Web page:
Morning based strength training improves afternoon physical performance in rugby union players

Cook, Christian, Kilduff, Liam, Crewther, Blair, Beaven, Martyn and West, Dan (2014) Morning based strength training improves afternoon physical performance in rugby union players. Journal of Science and Medicine in Sport, 17 (3). pp. 317-321. ISSN 1440 2440

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Official URL: http://dx.doi.org/10.1016/j.jsams.2013.04.016

Abstract

Objectives - To determine if a morning training session could alter afternoon physical performance. Moreover, as testosterone (T) and cortisol (C) concentrations are significant predictors of physical performance, and both show circadian declines across the day, we examined the effects of morning training on diurnal T and C responses.

Design - Eighteen semi-professional rugby union players completed this randomised and counterbalanced study.

Methods - Following morning saliva collection (0900 h), players completed a control (rested), Sprint (5 x 40 m) or Weights (3 repetition-maximum [RM] bench press and squat) trial. In the afternoon (15:00 h) of each trial, a further saliva sample was collected before players completed a performance test (3RM back squat and bench press, 40m sprint, countermovement jump [CMJ]).

Results - Salivary T concentrations declined from am to pm under Control and Sprint, but not under Weights. Delta T, from am to pm, was greater under Control (-10.9 +/- 2.4 pg ml-1) compared to Sprints (-6.2 +/- 7.1 pg m1-1) and Weights (-1.2 +/- 5.5 pg m1-1) (p < 0.001). Delta C, from am to pm, was greater under Control compared to both Sprint and Weights (p <0.05). Players elicited better CMJ peak power, 40m time, 3RM bench and squat performance under Weights compared with Control and Sprint (p <0.05). Faster 40-m times were seen under Sprint, when compared to Control (p < 0.05).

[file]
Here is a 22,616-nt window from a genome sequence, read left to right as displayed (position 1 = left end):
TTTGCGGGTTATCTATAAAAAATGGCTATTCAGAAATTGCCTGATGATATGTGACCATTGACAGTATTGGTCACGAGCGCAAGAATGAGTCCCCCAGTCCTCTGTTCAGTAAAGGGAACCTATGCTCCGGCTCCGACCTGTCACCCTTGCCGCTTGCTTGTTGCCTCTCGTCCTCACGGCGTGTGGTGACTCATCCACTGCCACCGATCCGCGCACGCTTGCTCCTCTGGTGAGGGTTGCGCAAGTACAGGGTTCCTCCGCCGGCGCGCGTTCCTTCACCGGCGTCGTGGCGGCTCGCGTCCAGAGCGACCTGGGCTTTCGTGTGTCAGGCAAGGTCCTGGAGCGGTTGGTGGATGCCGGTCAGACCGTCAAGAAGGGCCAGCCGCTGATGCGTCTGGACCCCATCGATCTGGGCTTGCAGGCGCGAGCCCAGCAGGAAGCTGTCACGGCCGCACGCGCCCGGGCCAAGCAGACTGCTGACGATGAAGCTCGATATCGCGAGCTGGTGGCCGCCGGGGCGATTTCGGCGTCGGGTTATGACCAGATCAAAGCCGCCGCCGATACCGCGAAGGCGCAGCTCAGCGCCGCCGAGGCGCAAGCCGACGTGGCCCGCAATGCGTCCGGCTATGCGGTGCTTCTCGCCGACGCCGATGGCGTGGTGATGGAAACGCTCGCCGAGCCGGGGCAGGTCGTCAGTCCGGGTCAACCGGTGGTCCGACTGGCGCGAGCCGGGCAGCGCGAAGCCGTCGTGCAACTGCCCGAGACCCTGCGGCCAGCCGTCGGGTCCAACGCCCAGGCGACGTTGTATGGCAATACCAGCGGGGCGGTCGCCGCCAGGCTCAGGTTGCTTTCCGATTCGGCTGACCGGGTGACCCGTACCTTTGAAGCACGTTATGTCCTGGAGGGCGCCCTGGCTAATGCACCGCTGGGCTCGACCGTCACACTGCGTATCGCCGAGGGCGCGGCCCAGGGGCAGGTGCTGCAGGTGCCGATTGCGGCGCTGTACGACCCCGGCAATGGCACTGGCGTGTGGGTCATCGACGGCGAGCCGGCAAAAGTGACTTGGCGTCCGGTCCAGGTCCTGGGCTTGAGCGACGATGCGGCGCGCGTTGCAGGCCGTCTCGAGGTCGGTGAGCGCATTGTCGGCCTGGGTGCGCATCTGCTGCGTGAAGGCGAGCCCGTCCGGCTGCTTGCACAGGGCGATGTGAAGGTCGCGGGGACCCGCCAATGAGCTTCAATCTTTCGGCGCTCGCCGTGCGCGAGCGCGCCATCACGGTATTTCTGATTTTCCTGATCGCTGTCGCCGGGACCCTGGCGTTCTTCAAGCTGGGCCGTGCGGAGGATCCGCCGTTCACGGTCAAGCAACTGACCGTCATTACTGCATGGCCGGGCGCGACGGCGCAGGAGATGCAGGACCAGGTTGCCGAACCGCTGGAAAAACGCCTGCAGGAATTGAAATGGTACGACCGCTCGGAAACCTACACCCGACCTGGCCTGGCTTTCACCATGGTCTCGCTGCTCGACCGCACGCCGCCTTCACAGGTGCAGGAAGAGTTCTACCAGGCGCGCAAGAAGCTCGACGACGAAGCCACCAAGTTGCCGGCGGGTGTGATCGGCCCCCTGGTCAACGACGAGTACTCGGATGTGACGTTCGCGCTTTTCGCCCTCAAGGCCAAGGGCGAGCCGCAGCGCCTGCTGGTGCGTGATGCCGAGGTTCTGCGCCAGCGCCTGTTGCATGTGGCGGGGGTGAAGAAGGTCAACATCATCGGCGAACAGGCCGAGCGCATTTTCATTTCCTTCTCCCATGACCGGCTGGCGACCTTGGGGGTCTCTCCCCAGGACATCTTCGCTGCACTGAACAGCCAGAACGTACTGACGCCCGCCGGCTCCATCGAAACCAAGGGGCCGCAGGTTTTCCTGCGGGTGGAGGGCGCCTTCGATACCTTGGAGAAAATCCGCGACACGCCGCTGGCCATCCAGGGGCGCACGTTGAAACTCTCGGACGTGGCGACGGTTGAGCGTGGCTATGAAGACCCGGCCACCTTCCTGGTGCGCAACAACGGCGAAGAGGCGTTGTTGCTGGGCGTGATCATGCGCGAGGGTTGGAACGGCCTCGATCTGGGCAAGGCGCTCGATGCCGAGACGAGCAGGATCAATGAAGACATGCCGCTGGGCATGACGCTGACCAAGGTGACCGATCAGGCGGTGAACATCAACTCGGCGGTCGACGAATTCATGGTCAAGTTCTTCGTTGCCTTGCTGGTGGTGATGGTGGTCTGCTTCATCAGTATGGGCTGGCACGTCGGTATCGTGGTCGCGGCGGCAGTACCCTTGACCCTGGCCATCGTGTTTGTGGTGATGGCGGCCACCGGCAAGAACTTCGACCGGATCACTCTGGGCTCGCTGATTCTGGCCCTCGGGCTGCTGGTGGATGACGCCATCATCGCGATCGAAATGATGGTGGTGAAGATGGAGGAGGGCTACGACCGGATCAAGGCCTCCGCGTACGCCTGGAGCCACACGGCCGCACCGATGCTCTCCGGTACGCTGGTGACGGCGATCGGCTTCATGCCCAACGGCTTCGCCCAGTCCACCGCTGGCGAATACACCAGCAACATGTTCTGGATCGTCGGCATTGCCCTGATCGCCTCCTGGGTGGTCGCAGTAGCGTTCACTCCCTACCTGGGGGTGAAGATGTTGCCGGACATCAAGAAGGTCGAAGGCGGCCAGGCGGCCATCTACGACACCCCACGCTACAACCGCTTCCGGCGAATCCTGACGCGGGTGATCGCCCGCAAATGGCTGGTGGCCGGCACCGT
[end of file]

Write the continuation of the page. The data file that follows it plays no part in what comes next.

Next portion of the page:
Conclusions - Performing morning strength training is associated with improved physical performance in the afternoon. Additionally, the circadian decline in T concentrations appeared offset by morning training. However, it is unclear if T concentrations are, in part, causal of these improved responses or simply a reflective marker.

Item Type: Article
Uncontrolled Keywords: Potentiation, strength, power, steroid hormone, testosterone
Subjects: C600 Sports Science
Department: Faculties > Health and Life Sciences > School of Life Sciences > Sport, Exercise and Rehabilitation
Depositing User: Becky Skoyles
Date Deposited: 20 Jun 2014 09:24
Last Modified: 10 Aug 2015 11:27
URI: http://nrl.northumbria.ac.uk/id/eprint/16670

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